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Programmed Cell Death in Animals and Plants.
  1. J Crocker

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    Bryant JA, Hughes SG, Garl JM, eds. (£67.50.) BIOS Scientific Publishers, 2000. ISBN 1 859 96167 3.

    Having been involved in the field of apoptosis for the past five or so years, I was pleased to receive a copy of this book for review. It has been interesting to observe the progress of apoptosis as an electron microscopic curiosity described nearly 30 years ago to its appearance and evolution as a pivotal factor in both normal physiology and pathological conditions. The complexity and scope of apoptosis impinges on oncogenes, surface receptors, growth factors, and cell signalling. Indeed, even senescence and immortalisation are involved in this process and, on a day to day basis, any lymphoma pathologist would be aware of the value of examining sections for the bcl-2 oncoprotein as a means of distinguishing reactive and malignant lymphoid follicles.

    The central importance of apoptosis in normal disordered growth and death is underlined by the fact that this book exists. Thus—for example, I would not have expected in general to have scientific books on my shelves that involve botanical studies. It seems likely that the more conserved a molecule, group of molecules, or process is, then the more centrally important it is and, indeed, this is borne out in the field of programmed cell death. The chapters here range from plant cell death to cytokines and inflammation in humans and to carcinogenesis. The importance of apoptosis in viral cytopathic effects is included, as are—for example, the generation of increased permeability in mitochrondria and so called “death receptor signalling”. The first chapter includes in its title “from worms to wombats” and this says much about this book; indeed, we even have contributions on Brassica!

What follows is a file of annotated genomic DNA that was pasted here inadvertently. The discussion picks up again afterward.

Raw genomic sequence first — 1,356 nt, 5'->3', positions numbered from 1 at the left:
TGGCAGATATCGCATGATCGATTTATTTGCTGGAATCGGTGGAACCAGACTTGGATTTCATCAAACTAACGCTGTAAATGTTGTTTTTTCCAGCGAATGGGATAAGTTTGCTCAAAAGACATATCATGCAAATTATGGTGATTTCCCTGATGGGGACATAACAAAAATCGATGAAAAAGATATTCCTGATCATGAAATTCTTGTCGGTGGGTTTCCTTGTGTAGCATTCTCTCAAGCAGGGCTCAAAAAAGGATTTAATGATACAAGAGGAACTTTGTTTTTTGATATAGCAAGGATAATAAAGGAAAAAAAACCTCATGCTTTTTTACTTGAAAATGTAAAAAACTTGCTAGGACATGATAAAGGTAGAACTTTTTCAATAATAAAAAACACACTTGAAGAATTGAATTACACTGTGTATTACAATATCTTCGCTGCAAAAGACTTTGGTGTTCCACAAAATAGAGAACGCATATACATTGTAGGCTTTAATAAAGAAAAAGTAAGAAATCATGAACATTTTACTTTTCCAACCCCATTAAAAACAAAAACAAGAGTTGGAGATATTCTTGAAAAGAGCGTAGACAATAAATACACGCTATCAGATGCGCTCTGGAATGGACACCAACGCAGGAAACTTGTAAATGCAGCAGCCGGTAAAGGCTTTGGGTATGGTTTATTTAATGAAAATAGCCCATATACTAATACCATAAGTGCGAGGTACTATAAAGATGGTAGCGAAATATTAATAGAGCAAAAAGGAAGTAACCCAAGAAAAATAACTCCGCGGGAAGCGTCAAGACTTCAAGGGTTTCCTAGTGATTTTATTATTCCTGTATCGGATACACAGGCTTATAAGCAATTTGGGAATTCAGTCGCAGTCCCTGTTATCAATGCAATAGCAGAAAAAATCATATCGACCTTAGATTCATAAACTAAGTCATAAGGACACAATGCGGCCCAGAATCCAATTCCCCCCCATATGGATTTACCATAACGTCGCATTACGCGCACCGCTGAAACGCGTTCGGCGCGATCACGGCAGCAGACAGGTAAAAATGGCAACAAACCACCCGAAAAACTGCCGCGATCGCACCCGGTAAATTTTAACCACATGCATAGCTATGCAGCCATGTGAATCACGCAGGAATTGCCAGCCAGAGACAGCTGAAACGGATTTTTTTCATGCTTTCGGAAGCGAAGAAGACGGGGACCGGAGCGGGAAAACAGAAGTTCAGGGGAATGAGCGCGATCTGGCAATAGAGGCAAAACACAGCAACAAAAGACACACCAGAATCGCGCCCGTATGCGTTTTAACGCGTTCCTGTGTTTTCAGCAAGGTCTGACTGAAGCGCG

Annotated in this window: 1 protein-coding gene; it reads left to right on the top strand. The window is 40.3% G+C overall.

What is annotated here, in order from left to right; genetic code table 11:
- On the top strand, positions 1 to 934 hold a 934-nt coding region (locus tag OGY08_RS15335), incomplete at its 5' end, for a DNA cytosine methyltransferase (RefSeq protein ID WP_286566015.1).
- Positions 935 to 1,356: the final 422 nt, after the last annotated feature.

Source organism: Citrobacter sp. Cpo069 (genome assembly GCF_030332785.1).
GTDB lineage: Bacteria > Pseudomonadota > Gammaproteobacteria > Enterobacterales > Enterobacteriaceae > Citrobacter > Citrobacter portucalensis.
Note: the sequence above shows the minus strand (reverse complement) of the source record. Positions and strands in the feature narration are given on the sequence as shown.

Inevitably, I would recommend this book to anyone involved in work on the cell cycle and, of course, cell death and I think only the most narrow minded of pathologists would not enjoy the chapters on botany and lower organisms in general. Many of the references are from 1999 and this book and it contributors and editors are to be commended for keeping such specialised text up to date.

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